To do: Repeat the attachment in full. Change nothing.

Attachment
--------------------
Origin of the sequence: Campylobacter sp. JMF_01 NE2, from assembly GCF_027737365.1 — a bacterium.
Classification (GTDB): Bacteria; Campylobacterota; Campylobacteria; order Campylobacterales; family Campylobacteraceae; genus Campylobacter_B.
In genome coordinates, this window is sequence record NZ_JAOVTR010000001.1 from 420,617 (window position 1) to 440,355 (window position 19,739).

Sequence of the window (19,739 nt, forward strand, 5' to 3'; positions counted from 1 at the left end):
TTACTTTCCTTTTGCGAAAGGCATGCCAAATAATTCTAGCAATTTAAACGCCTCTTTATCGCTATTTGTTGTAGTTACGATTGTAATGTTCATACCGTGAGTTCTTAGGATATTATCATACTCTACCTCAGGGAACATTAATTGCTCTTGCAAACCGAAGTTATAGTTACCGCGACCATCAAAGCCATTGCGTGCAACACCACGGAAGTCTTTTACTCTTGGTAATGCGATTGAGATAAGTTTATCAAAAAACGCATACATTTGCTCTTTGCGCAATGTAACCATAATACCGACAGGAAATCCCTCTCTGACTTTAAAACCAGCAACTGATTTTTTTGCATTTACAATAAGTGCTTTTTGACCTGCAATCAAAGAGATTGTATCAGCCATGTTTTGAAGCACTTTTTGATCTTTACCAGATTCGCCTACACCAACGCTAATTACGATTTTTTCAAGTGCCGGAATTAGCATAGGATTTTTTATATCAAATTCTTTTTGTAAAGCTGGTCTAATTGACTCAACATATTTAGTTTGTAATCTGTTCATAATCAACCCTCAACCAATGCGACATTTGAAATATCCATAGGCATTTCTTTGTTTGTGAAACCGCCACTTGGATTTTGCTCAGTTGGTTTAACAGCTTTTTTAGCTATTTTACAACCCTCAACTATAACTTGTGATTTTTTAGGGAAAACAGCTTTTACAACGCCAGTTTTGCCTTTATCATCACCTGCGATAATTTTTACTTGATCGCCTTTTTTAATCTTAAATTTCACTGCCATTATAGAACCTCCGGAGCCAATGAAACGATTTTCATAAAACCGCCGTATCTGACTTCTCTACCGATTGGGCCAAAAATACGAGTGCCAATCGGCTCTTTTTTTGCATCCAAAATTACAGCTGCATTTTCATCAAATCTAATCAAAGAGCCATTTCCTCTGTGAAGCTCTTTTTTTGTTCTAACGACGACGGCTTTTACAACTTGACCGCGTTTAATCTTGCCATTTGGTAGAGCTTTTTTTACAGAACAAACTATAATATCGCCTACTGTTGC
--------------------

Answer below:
Origin of the sequence: Campylobacter sp. JMF_01 NE2, from assembly GCF_027737365.1 — a bacterium.
Classification (GTDB): Bacteria; Campylobacterota; Campylobacteria; order Campylobacterales; family Campylobacteraceae; genus Campylobacter_B.
In genome coordinates, this window is sequence record NZ_JAOVTR010000001.1 from 420,617 (window position 1) to 440,355 (window position 19,739).

Sequence of the window (19,739 nt, forward strand, 5' to 3'; positions counted from 1 at the left end):
TTACTTTCCTTTTGCGAAAGGCATGCCAAATAATTCTAGCAATTTAAACGCCTCTTTATCGCTATTTGTTGTAGTTACGATTGTAATGTTCATACCGTGAGTTCTTAGGATATTATCATACTCTACCTCAGGGAACATTAATTGCTCTTGCAAACCGAAGTTATAGTTACCGCGACCATCAAAGCCATTGCGTGCAACACCACGGAAGTCTTTTACTCTTGGTAATGCGATTGAGATAAGTTTATCAAAAAACGCATACATTTGCTCTTTGCGCAATGTAACCATAATACCGACAGGAAATCCCTCTCTGACTTTAAAACCAGCAACTGATTTTTTTGCATTTACAATAAGTGCTTTTTGACCTGCAATCAAAGAGATTGTATCAGCCATGTTTTGAAGCACTTTTTGATCTTTACCAGATTCGCCTACACCAACGCTAATTACGATTTTTTCAAGTGCCGGAATTAGCATAGGATTTTTTATATCAAATTCTTTTTGTAAAGCTGGTCTAATTGACTCAACATATTTAGTTTGTAATCTGTTCATAATCAACCCTCAACCAATGCGACATTTGAAATATCCATAGGCATTTCTTTGTTTGTGAAACCGCCACTTGGATTTTGCTCAGTTGGTTTAACAGCTTTTTTAGCTATTTTACAACCCTCAACTATAACTTGTGATTTTTTAGGGAAAACAGCTTTTACAACGCCAGTTTTGCCTTTATCATCACCTGCGATAATTTTTACTTGATCGCCTTTTTTAATCTTAAATTTCACTGCCATTATAGAACCTCCGGAGCCAATGAAACGATTTTCATAAAACCGCCGTATCTGACTTCTCTACCGATTGGGCCAAAAATACGAGTGCCAATCGGCTCTTTTTTTGCATCCAAAATTACAGCTGCATTTTCATCAAATCTAATCAAAGAGCCATTTCCTCTGTGAAGCTCTTTTTTTGTTCTAACGACGACGGCTTTTACAACTTGACCGCGTTTAATCTTGCCATTTGGTAGAGCTTTTTTTACAGAACAAACTATAATATCGCCTACTGTTGC